Nikolas Cruz (C) appears via video monitor with Melisa McNeill (R), his public defender, at a bond court hearing after being charged with 17 counts of premeditated murder, in Fort Lauderdale, Florida, U.S., February 15, 2018. REUTERS/Susan Stocker/Pool

Nikolas Cruz (C) appears via video monitor with Melisa McNeill (R), his public defender, at a bond court hearing after being charged with 17 counts of premeditated murder, in Fort Lauderdale, Florida, U.S., February 15, 2018. REUTERS/Susan Stocker/Pool

Cruz had done paramilitary training with a white nationalist militia called the Republic of Florida, a leader of the group said.

“He had some involvement with the Clearwater Republic of Florida cell at some point,” Jordan Jereb said in a telephone interview. Reuters could not immediately verify the claim.

Cruz loved guns and had been expelled from high school for disciplinary reasons, police and former classmates said.

Authorities said he marched into the school wearing a gas mask and tossed smoke grenades, as well as pulling a fire alarm that sent students and staff pouring from classrooms as he began his rampage, according to Florida’s two U.S. senators, who were briefed by federal authorities.

In a brief court appearance, Cruz spoke only two words, “Yes ma’am,” when a judge asked him to confirm his name. He was ordered held without bond.

Cruz had recently moved in with another family after his mother’s death in November, according to Jim Lewis, a lawyer representing the family and local media, bringing his AR-15 along with his other belongings.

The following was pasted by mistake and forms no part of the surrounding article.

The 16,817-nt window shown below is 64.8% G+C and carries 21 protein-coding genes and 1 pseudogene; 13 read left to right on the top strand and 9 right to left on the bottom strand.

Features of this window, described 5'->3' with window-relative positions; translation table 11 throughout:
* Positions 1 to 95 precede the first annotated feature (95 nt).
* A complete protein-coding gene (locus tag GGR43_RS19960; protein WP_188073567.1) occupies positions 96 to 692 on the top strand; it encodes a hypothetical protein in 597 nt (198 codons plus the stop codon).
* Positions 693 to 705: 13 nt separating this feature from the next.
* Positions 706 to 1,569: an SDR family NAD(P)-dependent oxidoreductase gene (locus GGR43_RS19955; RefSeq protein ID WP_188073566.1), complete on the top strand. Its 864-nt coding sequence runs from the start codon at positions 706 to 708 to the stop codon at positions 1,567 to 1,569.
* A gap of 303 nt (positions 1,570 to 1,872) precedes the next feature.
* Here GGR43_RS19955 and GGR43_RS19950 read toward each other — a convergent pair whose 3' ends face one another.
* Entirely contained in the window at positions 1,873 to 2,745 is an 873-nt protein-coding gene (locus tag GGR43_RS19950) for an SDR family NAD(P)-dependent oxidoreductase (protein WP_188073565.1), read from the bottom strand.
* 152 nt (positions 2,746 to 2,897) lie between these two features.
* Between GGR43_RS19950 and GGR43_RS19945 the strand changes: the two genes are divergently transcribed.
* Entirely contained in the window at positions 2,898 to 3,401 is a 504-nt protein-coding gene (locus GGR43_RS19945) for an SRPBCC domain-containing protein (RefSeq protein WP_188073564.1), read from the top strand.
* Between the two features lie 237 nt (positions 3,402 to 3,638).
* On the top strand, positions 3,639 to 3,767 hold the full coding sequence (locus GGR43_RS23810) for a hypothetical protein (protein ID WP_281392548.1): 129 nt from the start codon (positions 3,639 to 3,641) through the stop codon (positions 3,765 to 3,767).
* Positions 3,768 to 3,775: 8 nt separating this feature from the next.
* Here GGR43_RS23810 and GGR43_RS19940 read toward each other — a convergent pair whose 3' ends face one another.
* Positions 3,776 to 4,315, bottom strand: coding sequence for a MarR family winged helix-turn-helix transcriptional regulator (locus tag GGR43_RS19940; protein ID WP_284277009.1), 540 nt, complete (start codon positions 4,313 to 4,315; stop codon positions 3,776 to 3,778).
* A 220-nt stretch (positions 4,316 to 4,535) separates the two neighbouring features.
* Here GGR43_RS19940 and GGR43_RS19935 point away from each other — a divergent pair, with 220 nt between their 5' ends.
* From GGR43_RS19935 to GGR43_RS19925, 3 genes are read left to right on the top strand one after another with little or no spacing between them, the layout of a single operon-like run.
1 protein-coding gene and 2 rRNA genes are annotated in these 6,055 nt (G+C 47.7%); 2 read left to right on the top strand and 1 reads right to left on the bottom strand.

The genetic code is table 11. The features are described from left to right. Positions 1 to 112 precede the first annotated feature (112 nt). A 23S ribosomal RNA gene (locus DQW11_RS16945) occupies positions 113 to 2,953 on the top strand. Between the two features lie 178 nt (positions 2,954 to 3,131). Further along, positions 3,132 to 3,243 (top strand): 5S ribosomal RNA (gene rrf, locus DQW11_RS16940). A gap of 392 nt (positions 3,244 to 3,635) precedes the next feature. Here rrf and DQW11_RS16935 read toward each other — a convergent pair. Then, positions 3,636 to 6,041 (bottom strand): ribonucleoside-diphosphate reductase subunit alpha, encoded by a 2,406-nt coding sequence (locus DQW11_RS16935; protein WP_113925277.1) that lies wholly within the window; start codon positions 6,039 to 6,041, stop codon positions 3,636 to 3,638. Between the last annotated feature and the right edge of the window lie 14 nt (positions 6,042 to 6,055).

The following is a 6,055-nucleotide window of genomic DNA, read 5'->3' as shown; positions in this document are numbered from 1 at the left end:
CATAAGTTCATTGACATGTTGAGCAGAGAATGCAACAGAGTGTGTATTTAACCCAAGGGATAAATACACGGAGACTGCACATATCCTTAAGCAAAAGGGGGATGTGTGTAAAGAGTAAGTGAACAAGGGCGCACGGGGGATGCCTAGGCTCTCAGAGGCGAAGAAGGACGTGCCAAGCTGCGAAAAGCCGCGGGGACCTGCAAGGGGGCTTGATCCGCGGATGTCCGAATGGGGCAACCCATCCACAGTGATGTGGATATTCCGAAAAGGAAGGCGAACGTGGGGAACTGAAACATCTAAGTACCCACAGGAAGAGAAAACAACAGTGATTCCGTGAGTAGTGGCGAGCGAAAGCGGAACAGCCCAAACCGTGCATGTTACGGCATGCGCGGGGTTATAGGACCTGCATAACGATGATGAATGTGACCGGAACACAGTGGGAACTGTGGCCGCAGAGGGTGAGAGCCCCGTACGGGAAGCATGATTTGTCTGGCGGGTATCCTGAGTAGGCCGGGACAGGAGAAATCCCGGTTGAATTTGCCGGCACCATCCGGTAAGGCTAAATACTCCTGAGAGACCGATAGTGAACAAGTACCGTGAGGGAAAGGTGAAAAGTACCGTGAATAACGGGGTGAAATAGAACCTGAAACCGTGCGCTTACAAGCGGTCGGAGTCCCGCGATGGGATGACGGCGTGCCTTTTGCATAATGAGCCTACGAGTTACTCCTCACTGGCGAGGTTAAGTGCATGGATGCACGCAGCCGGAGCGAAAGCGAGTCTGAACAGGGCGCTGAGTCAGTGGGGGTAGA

The family believed Cruz was depressed, but attributed that to his mother’s death, not mental illness.

Victims included an assistant football coach who sheltered students, a social science teacher and multiple students.

People who live on same street as Cruz said he alarmed them by shooting squirrels and rabbits in the neighborhood as well as chickens being raised in a nearby backyard. Several times a year, they observed law enforcement officials at his house.

“Killing animals was no problem for this young man,” said Rhoda Roxburgh, 45, who lived on the block for several years and whose parents continue to live there.

(Additional reporting by Jonathan Allen and Peter Szekely in New York, David Alexander, Lindsay Dunsmuir, Mark Hosenball and Susan Heavey in Washington, Jon Herskovitz in Austin and Brendan O’Brien in Milwaukee; Writing by Scott Malone; Editing by Jeffrey Benkoe and Tom Brown)